One of McQueen’s most powerful shows was for his spring 2004 collection, based on the Sydney Pollack film, They Shoot Horses, Don’t They? The movie tells a heartbreaking tale of aspirations and obsessions during the Depression; contestants in a dance marathon exhaust themselves physically and emotionally through their desperate grasping for an elusive prize. The film asks the provocative question of whether it is kinder to release people from their misery than to let them be destroyed by the hurt that hope so often delivers. McQueen's presentation was choreographed with models and professional dancers moving in a relentless cycle around a wooden dance floor. Sometimes their leaps and twirls were graceful and inspiring, other times they were gruesome and awkward. The clothes were, as always, magical: dilapidated dresses elaborately constructed from a patchwork of fabric; sorrowful chiffon dresses weighed down with tarnished sequins.
McQueen offered a clear-eyed vision of the harshness of life that, perhaps, only the working poor—or those from truly meager circumstances—are honest enough to acknowledge. While other designers, from John Galliano to Ralph Lauren, were romanticizing workers, vagabonds, and corporate strivers, McQueen was more inclined to highlight their calloused hands, bloodied feet, and shredded dignity.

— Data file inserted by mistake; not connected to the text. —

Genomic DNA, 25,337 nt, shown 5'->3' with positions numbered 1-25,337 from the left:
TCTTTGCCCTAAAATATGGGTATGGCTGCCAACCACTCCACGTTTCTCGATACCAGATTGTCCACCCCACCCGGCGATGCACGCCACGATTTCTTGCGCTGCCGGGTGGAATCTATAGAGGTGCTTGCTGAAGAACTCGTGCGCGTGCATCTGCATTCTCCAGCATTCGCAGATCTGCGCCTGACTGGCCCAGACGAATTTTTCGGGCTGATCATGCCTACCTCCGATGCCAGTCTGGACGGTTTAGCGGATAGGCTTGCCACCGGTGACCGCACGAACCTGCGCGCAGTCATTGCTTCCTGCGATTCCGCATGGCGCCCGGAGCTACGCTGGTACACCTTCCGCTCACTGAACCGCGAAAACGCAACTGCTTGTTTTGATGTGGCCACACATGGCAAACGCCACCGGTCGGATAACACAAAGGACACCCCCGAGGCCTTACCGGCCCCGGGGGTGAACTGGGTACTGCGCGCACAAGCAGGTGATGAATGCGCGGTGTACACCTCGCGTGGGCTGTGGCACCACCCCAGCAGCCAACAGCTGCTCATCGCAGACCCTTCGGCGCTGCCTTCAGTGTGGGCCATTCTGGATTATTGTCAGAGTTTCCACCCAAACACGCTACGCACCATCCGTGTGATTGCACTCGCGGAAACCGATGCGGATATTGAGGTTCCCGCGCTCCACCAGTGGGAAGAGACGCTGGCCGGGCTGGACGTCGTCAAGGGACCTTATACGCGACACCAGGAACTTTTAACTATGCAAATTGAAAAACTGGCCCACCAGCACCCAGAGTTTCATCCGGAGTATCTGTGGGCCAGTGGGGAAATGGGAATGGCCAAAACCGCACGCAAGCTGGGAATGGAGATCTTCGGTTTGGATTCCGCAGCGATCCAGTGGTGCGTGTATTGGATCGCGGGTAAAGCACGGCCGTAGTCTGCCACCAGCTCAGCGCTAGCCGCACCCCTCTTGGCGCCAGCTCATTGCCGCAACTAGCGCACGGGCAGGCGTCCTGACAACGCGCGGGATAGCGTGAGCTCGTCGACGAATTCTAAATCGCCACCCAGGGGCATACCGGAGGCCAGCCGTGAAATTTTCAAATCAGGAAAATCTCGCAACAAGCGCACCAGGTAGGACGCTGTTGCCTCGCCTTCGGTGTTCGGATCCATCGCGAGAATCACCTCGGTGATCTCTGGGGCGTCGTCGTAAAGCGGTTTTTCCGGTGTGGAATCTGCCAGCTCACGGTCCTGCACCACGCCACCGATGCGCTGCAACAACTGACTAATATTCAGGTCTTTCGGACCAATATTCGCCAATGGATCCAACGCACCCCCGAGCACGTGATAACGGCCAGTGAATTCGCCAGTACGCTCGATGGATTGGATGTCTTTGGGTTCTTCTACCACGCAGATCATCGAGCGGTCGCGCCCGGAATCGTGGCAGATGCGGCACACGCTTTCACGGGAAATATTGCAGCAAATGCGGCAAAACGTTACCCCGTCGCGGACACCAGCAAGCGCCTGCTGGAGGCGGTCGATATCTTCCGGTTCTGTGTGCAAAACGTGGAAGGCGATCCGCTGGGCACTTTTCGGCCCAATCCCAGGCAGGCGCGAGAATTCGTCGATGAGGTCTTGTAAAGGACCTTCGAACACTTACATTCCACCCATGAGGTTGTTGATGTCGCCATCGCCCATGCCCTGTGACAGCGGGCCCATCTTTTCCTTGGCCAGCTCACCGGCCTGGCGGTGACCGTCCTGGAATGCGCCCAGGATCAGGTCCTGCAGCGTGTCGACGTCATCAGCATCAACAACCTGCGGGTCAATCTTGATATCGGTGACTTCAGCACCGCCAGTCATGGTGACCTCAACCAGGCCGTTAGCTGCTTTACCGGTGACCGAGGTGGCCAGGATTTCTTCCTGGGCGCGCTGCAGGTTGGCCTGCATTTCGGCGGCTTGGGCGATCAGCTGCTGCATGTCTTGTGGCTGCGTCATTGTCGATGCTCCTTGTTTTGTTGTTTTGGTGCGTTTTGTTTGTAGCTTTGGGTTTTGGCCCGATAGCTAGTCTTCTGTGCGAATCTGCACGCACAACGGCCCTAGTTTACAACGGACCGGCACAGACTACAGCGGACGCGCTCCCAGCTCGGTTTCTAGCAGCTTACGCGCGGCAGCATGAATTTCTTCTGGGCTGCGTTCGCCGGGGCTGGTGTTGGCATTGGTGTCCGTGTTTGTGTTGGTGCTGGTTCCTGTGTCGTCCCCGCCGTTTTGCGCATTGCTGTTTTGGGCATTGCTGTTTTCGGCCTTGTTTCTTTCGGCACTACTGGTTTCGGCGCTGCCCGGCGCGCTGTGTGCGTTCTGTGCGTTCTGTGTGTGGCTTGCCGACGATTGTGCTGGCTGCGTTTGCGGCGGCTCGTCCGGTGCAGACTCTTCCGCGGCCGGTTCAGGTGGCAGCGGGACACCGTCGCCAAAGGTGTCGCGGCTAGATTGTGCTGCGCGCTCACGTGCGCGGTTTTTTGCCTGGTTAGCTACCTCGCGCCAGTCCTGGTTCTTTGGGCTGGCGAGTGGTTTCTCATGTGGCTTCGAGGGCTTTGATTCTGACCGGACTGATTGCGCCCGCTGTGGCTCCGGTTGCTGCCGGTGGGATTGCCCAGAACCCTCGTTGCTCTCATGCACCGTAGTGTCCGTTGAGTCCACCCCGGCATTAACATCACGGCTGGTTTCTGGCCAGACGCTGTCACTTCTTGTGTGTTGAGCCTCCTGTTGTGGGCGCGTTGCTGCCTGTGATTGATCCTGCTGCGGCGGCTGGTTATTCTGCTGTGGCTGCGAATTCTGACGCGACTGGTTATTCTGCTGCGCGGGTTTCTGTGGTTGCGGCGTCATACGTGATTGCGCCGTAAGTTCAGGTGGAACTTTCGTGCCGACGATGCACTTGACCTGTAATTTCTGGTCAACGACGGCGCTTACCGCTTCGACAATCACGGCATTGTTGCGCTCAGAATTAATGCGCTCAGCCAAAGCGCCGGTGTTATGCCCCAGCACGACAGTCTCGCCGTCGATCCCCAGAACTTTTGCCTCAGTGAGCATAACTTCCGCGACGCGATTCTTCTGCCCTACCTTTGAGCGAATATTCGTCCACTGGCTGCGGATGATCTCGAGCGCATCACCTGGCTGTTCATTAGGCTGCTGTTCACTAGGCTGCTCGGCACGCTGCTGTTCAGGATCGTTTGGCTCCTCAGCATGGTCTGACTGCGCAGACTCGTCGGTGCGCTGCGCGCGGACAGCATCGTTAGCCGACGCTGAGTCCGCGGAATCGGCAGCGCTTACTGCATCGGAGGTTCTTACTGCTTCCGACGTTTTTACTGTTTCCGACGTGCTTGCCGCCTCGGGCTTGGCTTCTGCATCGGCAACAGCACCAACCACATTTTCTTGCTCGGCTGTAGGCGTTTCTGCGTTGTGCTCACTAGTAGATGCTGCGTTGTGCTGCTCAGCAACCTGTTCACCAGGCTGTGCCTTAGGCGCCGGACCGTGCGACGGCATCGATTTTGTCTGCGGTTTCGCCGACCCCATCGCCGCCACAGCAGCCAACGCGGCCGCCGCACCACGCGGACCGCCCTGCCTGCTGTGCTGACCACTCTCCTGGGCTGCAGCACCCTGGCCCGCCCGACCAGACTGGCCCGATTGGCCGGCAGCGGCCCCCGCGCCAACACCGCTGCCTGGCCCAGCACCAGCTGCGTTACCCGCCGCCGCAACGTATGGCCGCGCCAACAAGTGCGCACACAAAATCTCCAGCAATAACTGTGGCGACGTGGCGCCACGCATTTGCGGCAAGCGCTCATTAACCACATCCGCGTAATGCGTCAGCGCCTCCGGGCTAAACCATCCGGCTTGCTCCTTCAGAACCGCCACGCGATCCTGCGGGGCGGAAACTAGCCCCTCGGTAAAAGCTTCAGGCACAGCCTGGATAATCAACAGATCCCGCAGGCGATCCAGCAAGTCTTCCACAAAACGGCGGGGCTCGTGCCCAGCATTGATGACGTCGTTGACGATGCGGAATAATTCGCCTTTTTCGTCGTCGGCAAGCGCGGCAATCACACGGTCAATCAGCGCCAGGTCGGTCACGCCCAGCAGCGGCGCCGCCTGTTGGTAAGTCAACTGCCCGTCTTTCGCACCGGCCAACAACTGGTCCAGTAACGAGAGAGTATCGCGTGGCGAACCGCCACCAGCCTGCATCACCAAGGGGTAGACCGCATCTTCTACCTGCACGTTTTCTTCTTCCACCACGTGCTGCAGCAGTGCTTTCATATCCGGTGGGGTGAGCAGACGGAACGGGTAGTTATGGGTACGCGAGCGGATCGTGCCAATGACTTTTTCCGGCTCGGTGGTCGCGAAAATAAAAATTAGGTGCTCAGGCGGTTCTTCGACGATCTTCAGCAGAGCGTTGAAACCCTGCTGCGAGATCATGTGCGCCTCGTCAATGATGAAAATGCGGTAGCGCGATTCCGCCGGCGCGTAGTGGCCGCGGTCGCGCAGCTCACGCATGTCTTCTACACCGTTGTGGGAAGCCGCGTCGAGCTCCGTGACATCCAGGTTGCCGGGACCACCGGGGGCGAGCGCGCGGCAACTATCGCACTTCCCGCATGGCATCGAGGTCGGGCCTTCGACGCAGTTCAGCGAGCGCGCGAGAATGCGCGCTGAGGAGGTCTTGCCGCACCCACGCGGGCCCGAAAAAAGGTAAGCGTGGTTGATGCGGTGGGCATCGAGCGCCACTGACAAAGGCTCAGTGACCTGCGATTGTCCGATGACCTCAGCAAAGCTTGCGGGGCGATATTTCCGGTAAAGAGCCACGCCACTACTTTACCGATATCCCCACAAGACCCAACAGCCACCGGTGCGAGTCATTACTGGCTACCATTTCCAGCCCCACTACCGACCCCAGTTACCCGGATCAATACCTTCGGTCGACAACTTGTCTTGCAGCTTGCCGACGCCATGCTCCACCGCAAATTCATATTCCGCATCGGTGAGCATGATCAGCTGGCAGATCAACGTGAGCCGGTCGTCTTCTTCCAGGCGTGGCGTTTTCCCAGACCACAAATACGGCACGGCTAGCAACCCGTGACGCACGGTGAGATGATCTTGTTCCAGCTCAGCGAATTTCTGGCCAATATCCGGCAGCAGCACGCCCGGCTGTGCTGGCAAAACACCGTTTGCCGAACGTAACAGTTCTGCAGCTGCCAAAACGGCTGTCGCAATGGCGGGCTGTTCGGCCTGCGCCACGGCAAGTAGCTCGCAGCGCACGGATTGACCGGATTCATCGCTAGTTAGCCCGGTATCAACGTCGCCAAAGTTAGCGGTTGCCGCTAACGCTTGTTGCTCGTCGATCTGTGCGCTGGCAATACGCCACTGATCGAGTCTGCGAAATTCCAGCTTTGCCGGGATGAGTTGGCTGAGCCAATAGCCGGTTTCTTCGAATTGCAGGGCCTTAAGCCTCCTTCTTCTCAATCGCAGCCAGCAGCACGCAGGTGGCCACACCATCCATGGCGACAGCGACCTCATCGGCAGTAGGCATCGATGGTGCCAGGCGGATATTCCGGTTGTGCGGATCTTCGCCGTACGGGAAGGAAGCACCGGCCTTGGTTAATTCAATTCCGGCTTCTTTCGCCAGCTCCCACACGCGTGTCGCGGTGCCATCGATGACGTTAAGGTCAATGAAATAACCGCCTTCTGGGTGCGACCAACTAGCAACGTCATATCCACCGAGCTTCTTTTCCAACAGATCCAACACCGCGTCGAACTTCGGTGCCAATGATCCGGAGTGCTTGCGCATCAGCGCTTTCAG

“Lee undermined the proposition that art—or in his case, fashion—had to be positive,” Chapman says. “He had ambitions and ideas that exceeded the superficiality of his industry.”
Alexander McQueen: Savage Beauty will open to the public May 4 and will surely draw a host of royal watchers curious to learn more about the man whose aesthetic vocabulary formed the foundation of the design that Burton beautifully executed. But Monday night’s gala promises to be an exquisite swirl of contradictions—a thunderous storm of international social pomp in honor of a designer whose working-class background served as a source of pride and inspiration, as well as anger, frustration and aggrievement.
“He had a malicious sparkle,” Chapman says. “He had a righteous resentment of his circumstances and others’ circumstances.”
In that way, McQueen’s work was full of loud, raw honesty. And whether beautiful or ugly, it continues to be irresistible.
Robin Givhan is a special correspondent for style and culture for Newsweek and The Daily Beast. In 1995 she became the fashion editor of The Washington Post where she covered the news, trends and business of the international fashion industry. She contributed to Runway Madness, No Sweat: Fashion, Free Trade and the Rights of Garment Workers , and Thirty Ways of Looking at Hillary: Reflections by Women Writers. She is the author, along with The Washington Post photo staff, of Michelle: Her First Year as First Lady. In 2006, she won the Pulitzer Prize in criticism for her fashion coverage. She lives and works in Washington, D.C.